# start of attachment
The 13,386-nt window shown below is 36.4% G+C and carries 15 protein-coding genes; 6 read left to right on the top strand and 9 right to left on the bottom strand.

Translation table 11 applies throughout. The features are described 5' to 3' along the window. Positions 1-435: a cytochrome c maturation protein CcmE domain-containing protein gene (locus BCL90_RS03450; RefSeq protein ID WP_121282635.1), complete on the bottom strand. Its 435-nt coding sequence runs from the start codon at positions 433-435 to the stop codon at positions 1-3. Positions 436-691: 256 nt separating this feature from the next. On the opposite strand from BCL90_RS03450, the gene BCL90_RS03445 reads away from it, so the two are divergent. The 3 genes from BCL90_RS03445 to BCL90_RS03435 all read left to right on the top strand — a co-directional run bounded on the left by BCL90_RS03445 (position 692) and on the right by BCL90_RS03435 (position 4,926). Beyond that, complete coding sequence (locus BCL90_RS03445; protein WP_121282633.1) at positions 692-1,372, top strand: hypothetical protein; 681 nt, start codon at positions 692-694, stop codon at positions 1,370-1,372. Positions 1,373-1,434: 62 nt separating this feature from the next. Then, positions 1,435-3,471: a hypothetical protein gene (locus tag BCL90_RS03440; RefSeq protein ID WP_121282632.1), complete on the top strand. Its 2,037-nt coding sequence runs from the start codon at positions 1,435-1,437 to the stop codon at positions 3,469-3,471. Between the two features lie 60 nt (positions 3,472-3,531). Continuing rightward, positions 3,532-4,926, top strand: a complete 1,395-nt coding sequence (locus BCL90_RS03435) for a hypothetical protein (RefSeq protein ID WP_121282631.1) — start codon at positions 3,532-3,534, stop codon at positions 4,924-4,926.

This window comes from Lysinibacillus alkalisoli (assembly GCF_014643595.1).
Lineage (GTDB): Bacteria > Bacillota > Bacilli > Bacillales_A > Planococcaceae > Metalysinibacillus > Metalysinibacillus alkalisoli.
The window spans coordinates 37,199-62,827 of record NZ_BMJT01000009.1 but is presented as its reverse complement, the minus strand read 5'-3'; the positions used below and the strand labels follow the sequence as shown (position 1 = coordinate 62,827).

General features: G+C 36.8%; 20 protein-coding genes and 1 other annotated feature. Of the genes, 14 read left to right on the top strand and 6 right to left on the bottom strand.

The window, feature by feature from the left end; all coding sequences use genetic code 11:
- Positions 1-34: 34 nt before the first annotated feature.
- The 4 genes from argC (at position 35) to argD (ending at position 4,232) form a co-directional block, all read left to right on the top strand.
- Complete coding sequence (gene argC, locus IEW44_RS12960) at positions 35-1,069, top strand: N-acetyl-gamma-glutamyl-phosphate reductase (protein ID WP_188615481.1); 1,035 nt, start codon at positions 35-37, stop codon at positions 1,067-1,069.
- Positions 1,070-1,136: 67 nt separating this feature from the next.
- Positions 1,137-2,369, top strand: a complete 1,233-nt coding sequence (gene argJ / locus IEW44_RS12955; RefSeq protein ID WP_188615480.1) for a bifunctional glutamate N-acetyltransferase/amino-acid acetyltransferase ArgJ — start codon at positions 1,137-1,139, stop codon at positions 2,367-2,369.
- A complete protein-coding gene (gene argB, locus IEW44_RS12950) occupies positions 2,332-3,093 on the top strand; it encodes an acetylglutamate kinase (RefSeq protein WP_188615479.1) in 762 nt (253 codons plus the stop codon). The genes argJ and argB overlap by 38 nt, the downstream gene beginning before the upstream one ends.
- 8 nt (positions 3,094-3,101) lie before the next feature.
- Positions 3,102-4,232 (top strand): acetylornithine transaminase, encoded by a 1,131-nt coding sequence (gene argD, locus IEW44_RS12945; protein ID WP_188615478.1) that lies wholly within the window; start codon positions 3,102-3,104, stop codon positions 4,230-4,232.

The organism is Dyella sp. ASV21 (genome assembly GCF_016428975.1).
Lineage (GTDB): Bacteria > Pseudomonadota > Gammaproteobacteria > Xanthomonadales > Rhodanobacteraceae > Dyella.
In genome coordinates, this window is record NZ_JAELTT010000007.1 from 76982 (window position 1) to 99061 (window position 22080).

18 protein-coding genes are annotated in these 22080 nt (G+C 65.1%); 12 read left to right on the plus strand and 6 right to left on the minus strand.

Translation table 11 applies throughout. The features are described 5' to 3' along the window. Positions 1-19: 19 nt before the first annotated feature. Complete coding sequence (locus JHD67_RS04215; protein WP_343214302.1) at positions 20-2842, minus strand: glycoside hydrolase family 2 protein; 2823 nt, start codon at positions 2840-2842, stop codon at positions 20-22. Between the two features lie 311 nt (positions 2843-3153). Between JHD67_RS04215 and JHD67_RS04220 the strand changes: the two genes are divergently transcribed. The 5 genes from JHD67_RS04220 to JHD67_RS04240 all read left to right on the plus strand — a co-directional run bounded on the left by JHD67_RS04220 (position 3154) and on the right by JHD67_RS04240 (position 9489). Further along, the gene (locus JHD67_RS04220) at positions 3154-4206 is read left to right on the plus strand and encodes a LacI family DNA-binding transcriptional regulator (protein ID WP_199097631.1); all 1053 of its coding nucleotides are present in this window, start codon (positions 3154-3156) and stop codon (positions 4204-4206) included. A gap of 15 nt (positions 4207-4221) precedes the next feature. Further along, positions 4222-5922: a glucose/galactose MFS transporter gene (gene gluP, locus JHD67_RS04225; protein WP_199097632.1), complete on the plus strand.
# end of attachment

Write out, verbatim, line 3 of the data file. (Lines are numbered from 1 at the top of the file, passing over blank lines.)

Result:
This window comes from Lysinibacillus alkalisoli (assembly GCF_014643595.1).